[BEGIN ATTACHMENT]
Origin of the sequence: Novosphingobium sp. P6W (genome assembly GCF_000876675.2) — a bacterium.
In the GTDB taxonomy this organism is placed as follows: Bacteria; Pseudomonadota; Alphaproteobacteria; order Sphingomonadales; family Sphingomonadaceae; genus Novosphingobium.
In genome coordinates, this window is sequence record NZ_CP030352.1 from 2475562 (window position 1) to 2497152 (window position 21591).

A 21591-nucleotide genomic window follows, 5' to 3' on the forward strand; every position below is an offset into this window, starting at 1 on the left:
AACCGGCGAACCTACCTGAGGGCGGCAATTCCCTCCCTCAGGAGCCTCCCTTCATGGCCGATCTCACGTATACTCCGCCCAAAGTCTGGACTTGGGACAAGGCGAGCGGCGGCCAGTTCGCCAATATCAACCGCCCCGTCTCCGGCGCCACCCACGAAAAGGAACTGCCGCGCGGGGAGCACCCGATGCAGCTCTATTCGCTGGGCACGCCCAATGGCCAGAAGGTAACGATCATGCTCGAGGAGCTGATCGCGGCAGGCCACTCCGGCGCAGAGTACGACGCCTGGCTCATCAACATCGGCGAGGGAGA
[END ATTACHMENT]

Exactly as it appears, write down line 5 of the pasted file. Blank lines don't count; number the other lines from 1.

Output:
AACCGGCGAACCTACCTGAGGGCGGCAATTCCCTCCCTCAGGAGCCTCCCTTCATGGCCGATCTCACGTATACTCCGCCCAAAGTCTGGACTTGGGACAAGGCGAGCGGCGGCCAGTTCGCCAATATCAACCGCCCCGTCTCCGGCGCCACCCACGAAAAGGAACTGCCGCGCGGGGAGCACCCGATGCAGCTCTATTCGCTGGGCACGCCCAATGGCCAGAAGGTAACGATCATGCTCGAGGAGCTGATCGCGGCAGGCCACTCCGGCGCAGAGTACGACGCCTGGCTCATCAACATCGGCGAGGGAGA